Bringing hope and compassion into our problems

silver lining fractal.jpg

 

When we cause a situation to become a problem, we cannot expect a tree, or our pet to provide the solution. We, ourselves much reach a conclusion and discover the steps that would free us from the problem. Of course the tree in its tall stature can teach us to still our minds and our pets can teach us to relax, but neither can make us think, act or speak. We are responsible for bringing hope and compassion into every situation so problems can be corrected as amiable as possible. Even the most serious of problems can create hope and compassion. The moment we lose faith and hope in ourselves and in our ability to overcome current circumstances is when every day challenges become monumental. We hurt ourselves and others around us when we cannot bring peace into every aspect of our lives. When we are not at peace during any situation, even the difficult ones, then we invite chaos to enter which will cause anger, frustration and fear to take over.

 

By reminding ourselves that in every situation there is a silver lining and this silver lining also resides in ourselves, we promote a caring concern for others that our troubling situation may include… it’s not just about us. When pain is emotional and mental, it rarely excludes others. Our fears, frustrations and angers have the ability to touch others, even people we do not know. This truth needs to become our motivation to become more compassionate, more caring, more hope-bringing and feeling and more at peace in all we do. It might mean our solution might take a little longer to reach, but we will reach it peacefully and without losing our dignity or self-respect. The development of care and compassion towards other people, instead of selfishly keeping it all to ourselves, we demonstrate the openness of our hearts and how willing we are to let people in. When we do this, what was once big becomes small.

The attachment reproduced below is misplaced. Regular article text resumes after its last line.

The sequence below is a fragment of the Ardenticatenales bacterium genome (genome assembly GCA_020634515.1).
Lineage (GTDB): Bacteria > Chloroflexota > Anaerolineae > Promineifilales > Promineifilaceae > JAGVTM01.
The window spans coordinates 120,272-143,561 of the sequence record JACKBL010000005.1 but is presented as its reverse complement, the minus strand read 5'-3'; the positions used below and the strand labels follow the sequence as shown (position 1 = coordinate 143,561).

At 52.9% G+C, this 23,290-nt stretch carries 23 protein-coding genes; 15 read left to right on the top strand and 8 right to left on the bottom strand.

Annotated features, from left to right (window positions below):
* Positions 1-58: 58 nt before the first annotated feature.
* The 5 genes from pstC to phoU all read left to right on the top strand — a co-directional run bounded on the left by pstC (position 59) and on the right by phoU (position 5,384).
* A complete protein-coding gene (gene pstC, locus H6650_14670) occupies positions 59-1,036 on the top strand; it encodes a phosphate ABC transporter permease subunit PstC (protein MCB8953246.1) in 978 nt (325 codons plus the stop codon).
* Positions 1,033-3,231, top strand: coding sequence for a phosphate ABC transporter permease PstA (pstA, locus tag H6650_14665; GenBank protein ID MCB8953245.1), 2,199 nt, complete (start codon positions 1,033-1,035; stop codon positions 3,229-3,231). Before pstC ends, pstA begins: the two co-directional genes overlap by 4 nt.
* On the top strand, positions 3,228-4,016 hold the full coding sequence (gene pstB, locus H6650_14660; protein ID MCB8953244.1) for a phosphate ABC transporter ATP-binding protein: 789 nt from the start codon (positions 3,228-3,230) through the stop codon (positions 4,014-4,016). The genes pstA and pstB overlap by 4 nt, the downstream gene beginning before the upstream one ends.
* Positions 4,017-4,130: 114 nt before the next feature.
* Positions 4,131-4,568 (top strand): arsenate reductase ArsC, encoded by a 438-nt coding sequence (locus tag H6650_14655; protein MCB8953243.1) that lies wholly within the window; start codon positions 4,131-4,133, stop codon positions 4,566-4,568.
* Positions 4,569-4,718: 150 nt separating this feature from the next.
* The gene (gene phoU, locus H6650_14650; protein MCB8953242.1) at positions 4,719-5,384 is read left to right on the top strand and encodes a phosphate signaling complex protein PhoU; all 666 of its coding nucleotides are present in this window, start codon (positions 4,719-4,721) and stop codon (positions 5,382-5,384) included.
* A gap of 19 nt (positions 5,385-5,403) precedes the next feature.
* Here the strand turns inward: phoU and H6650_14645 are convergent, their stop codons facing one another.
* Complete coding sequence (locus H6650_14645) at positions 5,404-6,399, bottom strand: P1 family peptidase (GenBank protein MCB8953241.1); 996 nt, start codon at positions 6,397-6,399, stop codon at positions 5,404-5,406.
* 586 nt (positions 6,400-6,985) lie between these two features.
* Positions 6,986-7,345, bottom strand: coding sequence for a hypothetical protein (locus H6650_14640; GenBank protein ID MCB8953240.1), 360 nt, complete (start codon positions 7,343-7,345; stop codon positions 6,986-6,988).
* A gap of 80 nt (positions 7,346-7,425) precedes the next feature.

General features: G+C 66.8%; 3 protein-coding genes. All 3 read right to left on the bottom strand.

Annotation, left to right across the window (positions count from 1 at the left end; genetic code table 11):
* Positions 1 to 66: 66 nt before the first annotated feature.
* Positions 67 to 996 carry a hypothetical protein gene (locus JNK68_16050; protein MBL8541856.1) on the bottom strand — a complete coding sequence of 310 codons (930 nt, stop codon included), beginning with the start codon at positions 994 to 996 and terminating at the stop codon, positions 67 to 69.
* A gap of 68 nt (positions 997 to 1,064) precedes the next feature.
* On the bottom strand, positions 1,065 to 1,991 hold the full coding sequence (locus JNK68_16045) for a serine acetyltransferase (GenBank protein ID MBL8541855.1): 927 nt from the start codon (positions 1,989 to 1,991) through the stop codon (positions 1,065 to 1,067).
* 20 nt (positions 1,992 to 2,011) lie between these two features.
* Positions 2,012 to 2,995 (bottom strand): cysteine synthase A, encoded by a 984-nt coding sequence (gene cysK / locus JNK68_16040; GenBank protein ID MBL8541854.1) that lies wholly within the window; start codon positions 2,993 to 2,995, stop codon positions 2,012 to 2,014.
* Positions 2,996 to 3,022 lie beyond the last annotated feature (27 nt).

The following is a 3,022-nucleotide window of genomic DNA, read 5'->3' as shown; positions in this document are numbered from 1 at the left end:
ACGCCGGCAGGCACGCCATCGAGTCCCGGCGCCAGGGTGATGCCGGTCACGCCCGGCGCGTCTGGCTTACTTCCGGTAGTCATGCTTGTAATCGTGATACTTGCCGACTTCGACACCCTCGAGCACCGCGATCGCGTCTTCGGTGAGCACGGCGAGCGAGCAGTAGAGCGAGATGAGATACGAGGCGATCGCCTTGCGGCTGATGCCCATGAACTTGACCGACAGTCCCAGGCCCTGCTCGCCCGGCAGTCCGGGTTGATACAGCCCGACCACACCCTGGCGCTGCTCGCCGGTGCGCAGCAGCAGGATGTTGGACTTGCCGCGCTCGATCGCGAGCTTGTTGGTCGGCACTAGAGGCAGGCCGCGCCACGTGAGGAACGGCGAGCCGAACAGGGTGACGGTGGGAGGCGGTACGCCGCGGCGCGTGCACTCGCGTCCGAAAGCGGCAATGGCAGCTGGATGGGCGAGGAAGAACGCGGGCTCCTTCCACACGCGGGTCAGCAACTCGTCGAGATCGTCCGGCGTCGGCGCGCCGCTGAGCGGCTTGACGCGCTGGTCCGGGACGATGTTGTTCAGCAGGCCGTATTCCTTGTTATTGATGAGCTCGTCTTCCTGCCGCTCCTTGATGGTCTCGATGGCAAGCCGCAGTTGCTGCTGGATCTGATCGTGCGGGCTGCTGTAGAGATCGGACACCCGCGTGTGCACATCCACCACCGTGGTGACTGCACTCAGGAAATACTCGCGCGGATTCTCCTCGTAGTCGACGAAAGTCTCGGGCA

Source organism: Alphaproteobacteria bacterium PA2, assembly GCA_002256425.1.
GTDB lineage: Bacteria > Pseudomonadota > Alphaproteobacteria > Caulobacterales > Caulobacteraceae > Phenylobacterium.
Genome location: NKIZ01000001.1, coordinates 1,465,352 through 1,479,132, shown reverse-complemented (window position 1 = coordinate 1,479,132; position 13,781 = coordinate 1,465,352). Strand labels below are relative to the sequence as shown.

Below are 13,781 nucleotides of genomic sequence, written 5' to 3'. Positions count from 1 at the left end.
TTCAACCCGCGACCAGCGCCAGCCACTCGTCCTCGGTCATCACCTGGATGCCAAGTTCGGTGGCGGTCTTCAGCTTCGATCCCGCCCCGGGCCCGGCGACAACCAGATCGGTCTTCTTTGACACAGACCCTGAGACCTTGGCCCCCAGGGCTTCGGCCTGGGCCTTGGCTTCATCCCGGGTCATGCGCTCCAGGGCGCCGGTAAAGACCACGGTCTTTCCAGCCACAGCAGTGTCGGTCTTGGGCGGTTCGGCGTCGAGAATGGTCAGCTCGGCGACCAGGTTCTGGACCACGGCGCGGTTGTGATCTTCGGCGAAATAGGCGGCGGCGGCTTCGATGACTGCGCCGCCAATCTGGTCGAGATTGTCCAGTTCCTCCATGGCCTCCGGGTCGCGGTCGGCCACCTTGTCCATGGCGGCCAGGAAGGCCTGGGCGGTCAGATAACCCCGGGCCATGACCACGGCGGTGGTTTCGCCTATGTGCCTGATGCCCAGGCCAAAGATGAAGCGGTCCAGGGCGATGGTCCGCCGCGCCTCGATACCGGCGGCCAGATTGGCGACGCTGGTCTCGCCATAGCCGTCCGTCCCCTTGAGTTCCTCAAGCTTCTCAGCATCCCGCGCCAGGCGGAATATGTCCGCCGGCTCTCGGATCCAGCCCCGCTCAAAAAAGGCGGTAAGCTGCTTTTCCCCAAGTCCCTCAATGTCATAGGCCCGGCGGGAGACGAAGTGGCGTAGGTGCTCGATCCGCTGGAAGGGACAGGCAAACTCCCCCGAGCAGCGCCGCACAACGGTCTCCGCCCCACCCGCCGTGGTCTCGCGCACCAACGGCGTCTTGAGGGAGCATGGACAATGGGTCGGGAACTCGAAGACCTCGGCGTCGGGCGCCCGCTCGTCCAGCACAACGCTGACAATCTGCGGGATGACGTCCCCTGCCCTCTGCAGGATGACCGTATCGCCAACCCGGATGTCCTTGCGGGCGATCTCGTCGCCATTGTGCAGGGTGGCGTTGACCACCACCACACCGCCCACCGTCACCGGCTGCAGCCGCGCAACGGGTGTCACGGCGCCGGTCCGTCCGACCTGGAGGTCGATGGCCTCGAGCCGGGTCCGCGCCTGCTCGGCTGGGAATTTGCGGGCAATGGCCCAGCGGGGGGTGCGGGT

The next time we meet up with someone, even if we’re just standing beside them waiting for the bus or in a line at the store, remember this person only wants happiness, just like you or me. They might want a whole bunch of other things, but it all describes happiness. No one wants to feel pain, they wish to be free of all pain. Wouldn’t it be nice to not get up out of a chair without knees or back hurting, or to be able to read or click on the computer without our hands, arms or neck hurting? To be pain free is a wonderful thing to strive for that will help forge genuine happiness, love and compassion for ourselves and for others.

Julie

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